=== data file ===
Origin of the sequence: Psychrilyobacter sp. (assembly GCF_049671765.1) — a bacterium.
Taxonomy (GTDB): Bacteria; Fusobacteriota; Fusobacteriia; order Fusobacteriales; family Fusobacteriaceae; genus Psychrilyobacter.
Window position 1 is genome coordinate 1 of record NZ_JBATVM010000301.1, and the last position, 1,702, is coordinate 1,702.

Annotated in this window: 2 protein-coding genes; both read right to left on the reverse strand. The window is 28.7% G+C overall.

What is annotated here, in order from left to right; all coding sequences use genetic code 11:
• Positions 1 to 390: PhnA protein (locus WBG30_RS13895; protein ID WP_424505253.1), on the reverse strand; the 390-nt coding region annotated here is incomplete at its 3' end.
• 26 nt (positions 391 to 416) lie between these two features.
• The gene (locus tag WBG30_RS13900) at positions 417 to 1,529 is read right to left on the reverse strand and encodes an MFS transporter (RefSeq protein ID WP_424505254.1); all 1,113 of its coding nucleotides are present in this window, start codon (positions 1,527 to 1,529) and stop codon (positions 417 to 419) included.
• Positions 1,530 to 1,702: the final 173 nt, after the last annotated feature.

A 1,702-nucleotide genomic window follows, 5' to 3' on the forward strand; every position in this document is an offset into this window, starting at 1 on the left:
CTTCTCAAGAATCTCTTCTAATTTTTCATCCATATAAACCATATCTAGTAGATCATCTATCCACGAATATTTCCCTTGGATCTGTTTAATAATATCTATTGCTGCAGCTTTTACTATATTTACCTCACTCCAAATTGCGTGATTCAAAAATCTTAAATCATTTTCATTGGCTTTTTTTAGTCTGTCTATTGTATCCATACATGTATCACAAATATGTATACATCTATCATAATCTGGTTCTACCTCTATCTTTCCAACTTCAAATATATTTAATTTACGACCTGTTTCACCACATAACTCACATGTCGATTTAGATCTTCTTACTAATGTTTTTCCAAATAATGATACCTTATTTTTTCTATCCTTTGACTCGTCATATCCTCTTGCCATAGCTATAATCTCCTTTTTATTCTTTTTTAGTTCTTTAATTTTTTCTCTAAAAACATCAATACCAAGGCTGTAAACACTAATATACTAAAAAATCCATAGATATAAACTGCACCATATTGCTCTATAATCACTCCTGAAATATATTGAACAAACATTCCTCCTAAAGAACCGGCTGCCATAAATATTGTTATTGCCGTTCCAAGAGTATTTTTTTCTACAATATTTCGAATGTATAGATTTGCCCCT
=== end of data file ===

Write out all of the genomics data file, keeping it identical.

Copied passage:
Origin of the sequence: Psychrilyobacter sp. (assembly GCF_049671765.1) — a bacterium.
Taxonomy (GTDB): Bacteria; Fusobacteriota; Fusobacteriia; order Fusobacteriales; family Fusobacteriaceae; genus Psychrilyobacter.
Window position 1 is genome coordinate 1 of record NZ_JBATVM010000301.1, and the last position, 1,702, is coordinate 1,702.

Annotated in this window: 2 protein-coding genes; both read right to left on the reverse strand. The window is 28.7% G+C overall.

What is annotated here, in order from left to right; all coding sequences use genetic code 11:
• Positions 1 to 390: PhnA protein (locus WBG30_RS13895; protein ID WP_424505253.1), on the reverse strand; the 390-nt coding region annotated here is incomplete at its 3' end.
• 26 nt (positions 391 to 416) lie between these two features.
• The gene (locus tag WBG30_RS13900) at positions 417 to 1,529 is read right to left on the reverse strand and encodes an MFS transporter (RefSeq protein ID WP_424505254.1); all 1,113 of its coding nucleotides are present in this window, start codon (positions 1,527 to 1,529) and stop codon (positions 417 to 419) included.
• Positions 1,530 to 1,702: the final 173 nt, after the last annotated feature.

A 1,702-nucleotide genomic window follows, 5' to 3' on the forward strand; every position in this document is an offset into this window, starting at 1 on the left:
CTTCTCAAGAATCTCTTCTAATTTTTCATCCATATAAACCATATCTAGTAGATCATCTATCCACGAATATTTCCCTTGGATCTGTTTAATAATATCTATTGCTGCAGCTTTTACTATATTTACCTCACTCCAAATTGCGTGATTCAAAAATCTTAAATCATTTTCATTGGCTTTTTTTAGTCTGTCTATTGTATCCATACATGTATCACAAATATGTATACATCTATCATAATCTGGTTCTACCTCTATCTTTCCAACTTCAAATATATTTAATTTACGACCTGTTTCACCACATAACTCACATGTCGATTTAGATCTTCTTACTAATGTTTTTCCAAATAATGATACCTTATTTTTTCTATCCTTTGACTCGTCATATCCTCTTGCCATAGCTATAATCTCCTTTTTATTCTTTTTTAGTTCTTTAATTTTTTCTCTAAAAACATCAATACCAAGGCTGTAAACACTAATATACTAAAAAATCCATAGATATAAACTGCACCATATTGCTCTATAATCACTCCTGAAATATATTGAACAAACATTCCTCCTAAAGAACCGGCTGCCATAAATATTGTTATTGCCGTTCCAAGAGTATTTTTTTCTACAATATTTCGAATGTATAGATTTGCCCCT